YourSaffron

YourSaffron:Saffron: Uses, Side Effects, Dosage

By now you know that there are ample reasons as to why Saffron is the most expensive spice in the world. There are so many health benefits to using Saffron in your daily life. From boosting your anti-inflammatory intake and releasing anti-oxidative stress to making a wide range of meals and drinks taste amazing, Saffron really is a powerful spice! 

But what else is Saffron used for? There are more Saffron benefits than just flavour and better gut health. With properties that can kill cancer cells and improve your mood, the effects of Saffron can actually have a large impact on you and your daily life. 

Saffron has been proven to relieve symptoms of Alzheimer’s disease, premenstrual syndrome, depression and pregnancy just to name a few. In this article, we will discuss the medical uses of Saffron, the recommended dosage and the side effects that come with using Saffron to treat the aforementioned ailements.

Medical Uses and Recommended Dosage 

Alzheimer Disease

Saffron provides a natural way to promote brain function to a capacity that is so effective it can help delay and prevent symptoms of Alzheimer’s. Multiple studies show that Saffron truly does have anti-Alzheimer’s disease-fighting properties as it provides your body and brain with the right nutrients to stop memory problems and improve brain health. Saffron has the ability to halt memory loss at different stages of Alzheimer’s. In most cases, Saffron works about as well as the prescription drug donepezil (Aricept) but without any of the chemicals! 

Recommended dosage: 30 mg of saffron extract daily for 22 weeks.

Depression

Study after study has proven that Saffron is one of the most effective natural antidepressants anti-anxiety supplements. Medically reviewed and safer than prescription antidepressants, Saffron supplements provide natural support to alleviate symptoms of mild to moderate depression and anxiety. Research has found that patients who take Saffron have reduced symptoms within 4 weeks which is more effective than taking antidepressants alone. There are many negative side effects that come with taking prescription anti-depressants so it’s relieving for affected people to know that there are natural treatment options such as Saffron that are so effective at boosting serotonin production, improving sleep and reducing irritability that comes with depression.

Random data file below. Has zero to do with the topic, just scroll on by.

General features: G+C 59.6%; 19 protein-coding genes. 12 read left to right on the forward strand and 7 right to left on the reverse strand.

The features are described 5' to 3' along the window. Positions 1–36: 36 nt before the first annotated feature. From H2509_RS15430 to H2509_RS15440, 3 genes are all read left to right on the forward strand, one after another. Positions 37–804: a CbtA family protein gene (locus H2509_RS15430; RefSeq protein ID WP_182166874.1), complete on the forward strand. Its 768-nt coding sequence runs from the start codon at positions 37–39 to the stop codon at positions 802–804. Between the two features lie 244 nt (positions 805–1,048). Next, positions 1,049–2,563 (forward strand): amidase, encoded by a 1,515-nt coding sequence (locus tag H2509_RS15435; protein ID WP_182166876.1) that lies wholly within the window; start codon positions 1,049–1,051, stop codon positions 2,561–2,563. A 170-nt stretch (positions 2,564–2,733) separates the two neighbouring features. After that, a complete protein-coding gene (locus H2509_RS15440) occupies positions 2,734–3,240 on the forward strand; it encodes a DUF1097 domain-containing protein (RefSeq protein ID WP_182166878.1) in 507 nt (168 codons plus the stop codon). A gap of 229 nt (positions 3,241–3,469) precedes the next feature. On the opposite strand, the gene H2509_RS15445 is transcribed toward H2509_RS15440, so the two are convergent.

Recommended dosage: 30 mg of a saffron extract or 100 mg of saffron daily for up to 12 weeks.

Premenstrual Syndrome (PMS) and Menstrual Cramps (Dysmenorrhea)

The use of Saffron to treat PMS and menstrual cramps can have a significantly positive effect on your mental and physical state. The effects of using Saffron supplements to treat PMS come into effect after only two weeks and include an enhanced mood, ease of cramps and abdominal pain, improvement in skin complexion and better sleep. For best results, Saffron supplements should be taken a few days before your menstrual cycle begins and until completion. 

Recommended dosage for menstrual cramps (dysmenorrhea): 500 mg of a specific combination product containing saffron, celery seed and anise extracts taken three times a day for the first three days of menstruation ( source: Web MD).

Recommended dosage for premenstrual syndrome (PMS): 15 mg of Saffron extract twice daily.

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Side Effects

Saffron is safe to consume in food amounts but should not be taken as medicine for more than 26 weeks at a time when taken orally unless directed by your doctor. 

Some possible side effects include dry mouth, anxiety, agitation, drowsiness, low mood, sweating, nausea or vomiting, constipation or diarrhea, change in appetite, flushing, and headache. Allergic reactions can occur in some people.

Consuming high doses of Saffrib by mouth can be unsafe in incorrect dosages. Doses of 5 grams or more dried stigmas are considered high and can cause poisoning and doses of 12-20 grams can cause death. 

Special Precautions & Warnings:

Pregnancy and breast-feeding: Taking saffron by mouth in amounts larger than what is normally found in food is LIKELY UNSAFE. Larger amounts of saffron can make the uterus contract and might cause a miscarriage.

When pregnant or breastfeeding opt for food amounts of Saffron as there isn’t enough reliable information to know if saffron is safe to use when pregnant or breast-feeding. 

Bipolar disorder: As Saffron is able to affect moods there is a concern that it might trigger excitability and impulsive behaviour (mania) in people with bipolar disorder. Don’t use saffron if you have this condition.

Allergies to Lolium, Olea (includes olive), and Salsola plant species: People who are allergic to these plants might also be allergic to saffron.

Diabetes: Saffron might affect blood sugar levels. Watch for signs of low blood sugar (hypoglycemia) and monitor your blood sugar carefully if you have diabetes and use saffron.

Heart conditions: Saffron might affect how fast and how strong the heartbeats. Taking large amounts of saffron might worsen some heart conditions.

Low blood pressure: Saffron might lower blood pressure. Taking saffron might make blood pressure become too low in people with low blood pressure.